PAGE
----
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SDG6: Leave no-one behind

Stakeholder consultation on water and sanitation in Bokonbaev, Kyrgyzstan

29.11.2017 |

KAWS and BORDA representatives discussing with Joldosh Bayaliev – CDWUU Chair of Bokonbaev village (left)

“The people in Bokonbaev are lacking safe water and adequate sanitation and especially women and children suffering from water related diseases, such as hepatitis A. Water is sufficient and safe in this region but unfortunately the supply system has been deteriorating since the breakdown of the Soviet Union”, explained Anara Choitonbaeva, chairperson of Kyrgyz Alliance of Water and Sanitation (KAWS).

The stakeholder consultation on how to improve the situation was carried out in the frame of a mission to Bokonbaev from 13to 14 September 2017. More than 20 stakeholders and interested citizens were engaged and discussed the situation.

Bokonbaev village is located in 5 kilometers away from Issyk Kul Lake, in Kyrgyzstan, the largest mountain lake in Central Asia. With a population around 17 000 inhabitants, Bokonbaev is the center of Ton rayon which consists of 29 villages and thus bigger than a village but still not big enough to fall under urban development finance programmes. This is a typical agricultural village, and the main occupation of the local population is agriculture and mainly the livestock breading. 

Representatives of the younger generation began to develop ecotourism and foreign tourists started to come here to enjoy the magnificent mountain scenery, get acquainted with the nomadic culture and local customs. But poor quality of the drinking water, water supply services and water shortages are the big obstacles for further sustainable development of ecotourism and other spheres of economics in the village. Despite these issues young people engaged in the eco-tourism development activities in cooperation with the local authorities were able to include Bokonbaev village as the center of ecotourism on the southern shore of Issyk-Kul in the regional economic development strategy action plan.

New settlement in Bokonbaev

Since this year the population is experiencing water shortage due to the deterioration and leakages of the network of the water supply system and the main transmission line and unprotected sanitation zone in the main water source area which brings water from the source, 12 kilometers away from the village. The local administration therefore had no other mean than to supply water to a part of the village during the morning and the other part during the afternoon. “The willingness to pay for water is really low because of the poor water quality and shortage of water. Almost all the income from payments for water by households is spent on daily repairs due to leaks and lock inside the tubes in various algae and rooted shrubs.” said the chair of Community Drinking Water Users Union (CDWUU).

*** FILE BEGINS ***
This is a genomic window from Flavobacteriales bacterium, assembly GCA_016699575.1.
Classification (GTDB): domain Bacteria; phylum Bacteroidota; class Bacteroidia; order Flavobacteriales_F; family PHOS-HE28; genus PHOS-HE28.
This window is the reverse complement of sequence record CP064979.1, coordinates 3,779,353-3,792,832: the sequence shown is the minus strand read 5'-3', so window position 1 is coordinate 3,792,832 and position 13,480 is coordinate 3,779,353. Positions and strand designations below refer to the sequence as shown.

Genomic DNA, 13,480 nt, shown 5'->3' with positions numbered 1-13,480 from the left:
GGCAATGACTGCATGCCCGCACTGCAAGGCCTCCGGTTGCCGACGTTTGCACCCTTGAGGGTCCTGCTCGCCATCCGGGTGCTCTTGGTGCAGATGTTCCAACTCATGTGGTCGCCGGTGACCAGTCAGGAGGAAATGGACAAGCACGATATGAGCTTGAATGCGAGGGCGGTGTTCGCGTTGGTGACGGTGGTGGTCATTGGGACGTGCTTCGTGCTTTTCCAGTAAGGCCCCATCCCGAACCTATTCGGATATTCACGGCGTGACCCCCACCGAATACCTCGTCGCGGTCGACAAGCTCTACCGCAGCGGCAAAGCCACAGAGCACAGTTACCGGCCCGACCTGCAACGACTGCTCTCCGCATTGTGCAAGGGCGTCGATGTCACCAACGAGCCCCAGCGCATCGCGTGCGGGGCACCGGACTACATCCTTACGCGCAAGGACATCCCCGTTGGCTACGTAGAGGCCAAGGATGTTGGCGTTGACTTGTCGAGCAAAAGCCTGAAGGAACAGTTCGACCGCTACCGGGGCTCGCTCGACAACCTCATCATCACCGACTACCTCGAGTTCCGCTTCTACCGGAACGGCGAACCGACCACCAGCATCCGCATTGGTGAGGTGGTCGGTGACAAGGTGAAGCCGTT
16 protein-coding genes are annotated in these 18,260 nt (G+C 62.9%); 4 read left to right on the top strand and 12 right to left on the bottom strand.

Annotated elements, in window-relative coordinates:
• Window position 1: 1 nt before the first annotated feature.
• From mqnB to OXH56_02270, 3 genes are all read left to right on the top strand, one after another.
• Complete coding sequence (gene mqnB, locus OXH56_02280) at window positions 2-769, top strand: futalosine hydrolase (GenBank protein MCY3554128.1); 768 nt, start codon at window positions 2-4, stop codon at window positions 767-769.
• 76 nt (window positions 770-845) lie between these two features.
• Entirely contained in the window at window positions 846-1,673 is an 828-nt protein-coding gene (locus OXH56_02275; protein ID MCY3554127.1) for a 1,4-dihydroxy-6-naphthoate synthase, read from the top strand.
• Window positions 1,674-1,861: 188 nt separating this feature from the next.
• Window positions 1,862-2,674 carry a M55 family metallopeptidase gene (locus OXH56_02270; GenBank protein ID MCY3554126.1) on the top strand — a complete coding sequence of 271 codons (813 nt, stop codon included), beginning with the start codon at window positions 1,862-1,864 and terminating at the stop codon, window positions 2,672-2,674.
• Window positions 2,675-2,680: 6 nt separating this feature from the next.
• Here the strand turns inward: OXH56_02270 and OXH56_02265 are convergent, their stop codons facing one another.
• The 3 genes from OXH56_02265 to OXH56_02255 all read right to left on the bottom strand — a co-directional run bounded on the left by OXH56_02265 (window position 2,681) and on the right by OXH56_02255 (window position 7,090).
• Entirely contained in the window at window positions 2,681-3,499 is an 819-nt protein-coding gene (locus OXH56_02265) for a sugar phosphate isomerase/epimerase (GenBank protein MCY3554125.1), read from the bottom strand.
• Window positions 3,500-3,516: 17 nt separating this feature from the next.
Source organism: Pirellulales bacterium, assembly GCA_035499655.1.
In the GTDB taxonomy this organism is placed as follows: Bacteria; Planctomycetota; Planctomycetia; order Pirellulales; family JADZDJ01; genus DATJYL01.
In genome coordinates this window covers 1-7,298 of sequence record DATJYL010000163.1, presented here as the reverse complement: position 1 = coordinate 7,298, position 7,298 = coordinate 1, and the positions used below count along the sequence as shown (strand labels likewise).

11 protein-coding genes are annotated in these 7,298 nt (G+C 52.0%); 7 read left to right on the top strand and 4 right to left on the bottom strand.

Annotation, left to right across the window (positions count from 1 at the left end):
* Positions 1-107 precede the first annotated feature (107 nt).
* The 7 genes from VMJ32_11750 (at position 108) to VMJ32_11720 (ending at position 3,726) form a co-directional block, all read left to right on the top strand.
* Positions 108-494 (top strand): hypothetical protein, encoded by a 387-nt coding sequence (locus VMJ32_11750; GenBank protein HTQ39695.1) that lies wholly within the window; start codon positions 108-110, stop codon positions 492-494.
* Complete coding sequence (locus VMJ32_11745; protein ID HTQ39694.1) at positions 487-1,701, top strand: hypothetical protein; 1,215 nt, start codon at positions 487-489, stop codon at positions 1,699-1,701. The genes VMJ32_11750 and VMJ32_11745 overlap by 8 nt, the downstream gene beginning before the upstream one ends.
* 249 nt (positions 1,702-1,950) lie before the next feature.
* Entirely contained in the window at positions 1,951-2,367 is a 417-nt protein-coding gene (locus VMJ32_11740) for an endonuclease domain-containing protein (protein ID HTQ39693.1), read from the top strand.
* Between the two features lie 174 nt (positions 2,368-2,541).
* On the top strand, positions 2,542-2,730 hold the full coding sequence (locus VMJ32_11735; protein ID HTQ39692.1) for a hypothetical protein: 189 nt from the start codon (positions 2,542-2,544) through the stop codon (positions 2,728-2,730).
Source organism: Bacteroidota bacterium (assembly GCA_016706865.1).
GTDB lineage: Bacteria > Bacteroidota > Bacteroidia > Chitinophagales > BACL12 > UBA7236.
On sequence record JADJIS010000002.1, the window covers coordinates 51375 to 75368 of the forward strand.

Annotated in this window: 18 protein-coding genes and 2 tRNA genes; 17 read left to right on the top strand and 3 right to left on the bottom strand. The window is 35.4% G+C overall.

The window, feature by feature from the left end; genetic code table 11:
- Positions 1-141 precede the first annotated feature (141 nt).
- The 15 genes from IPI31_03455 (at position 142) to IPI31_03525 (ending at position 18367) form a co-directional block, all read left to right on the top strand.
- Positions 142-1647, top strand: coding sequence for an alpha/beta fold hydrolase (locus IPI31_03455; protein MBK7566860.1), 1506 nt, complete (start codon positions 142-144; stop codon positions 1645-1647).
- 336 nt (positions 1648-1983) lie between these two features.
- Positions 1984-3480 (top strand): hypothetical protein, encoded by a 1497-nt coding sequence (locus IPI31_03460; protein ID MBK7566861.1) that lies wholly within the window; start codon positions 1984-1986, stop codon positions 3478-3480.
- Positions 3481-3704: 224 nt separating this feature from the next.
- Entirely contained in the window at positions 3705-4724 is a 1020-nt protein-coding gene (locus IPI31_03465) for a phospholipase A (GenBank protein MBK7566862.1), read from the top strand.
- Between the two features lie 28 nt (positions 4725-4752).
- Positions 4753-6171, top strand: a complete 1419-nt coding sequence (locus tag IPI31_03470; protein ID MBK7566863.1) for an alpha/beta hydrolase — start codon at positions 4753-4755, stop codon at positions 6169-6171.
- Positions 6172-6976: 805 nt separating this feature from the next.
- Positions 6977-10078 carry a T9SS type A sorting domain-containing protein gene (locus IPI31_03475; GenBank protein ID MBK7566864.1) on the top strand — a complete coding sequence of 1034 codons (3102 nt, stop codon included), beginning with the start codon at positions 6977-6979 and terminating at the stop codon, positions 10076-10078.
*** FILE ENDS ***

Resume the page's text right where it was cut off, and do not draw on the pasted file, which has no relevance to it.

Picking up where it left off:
The local administration acknowledged the importance of the matter and conducted a topographic survey, ordered a new design for the main transmission line and planned to fence the water protection zone around the springs where livestock and wild animals are grazing.

KAWS and WECF have been invited already several times during the last years to discuss the water problems in Bokonbaev and were asked to find a solution.

“Parallel to the drinking water problems, the municipal wastewater needs to be addressed in order to protect public health and the environment in a sustainable way. If water supply becomes safe and reliable people tend to introduce water based installations and flush toilets and produce municipal wastewater that needs to be treated,” WECF water and sanitation specialist Claudia Wendland points out.

The chief doctor of the rayon department for disease prevention asked for a centralized wastewater treatment system. BORDA wastewater expert Tobias Ulbrich explained the disadvantages of a centralized system: high costs for investment, operation and maintenance which lead to unaffordable wastewater tariffs. He introduced decentralised solutions (DEWATS) and the benefits to the stakeholders: a DEWATS system is more cost-effective and efficient in performance, doesn’t require electricity power (can work with gravity flow) and can be operated with low skilled labor.

Stakeholder consultation

After intensive discussion with the stakeholders and the municipality, the idea is to start with an incremental implementation plan according to the Water and Sanitation Safety Plan methodology. Kick off was the recent mission to Bokonbaev by KAWS, WECF and BORDA to meet with the local institutions and stakeholders to set the priorities.

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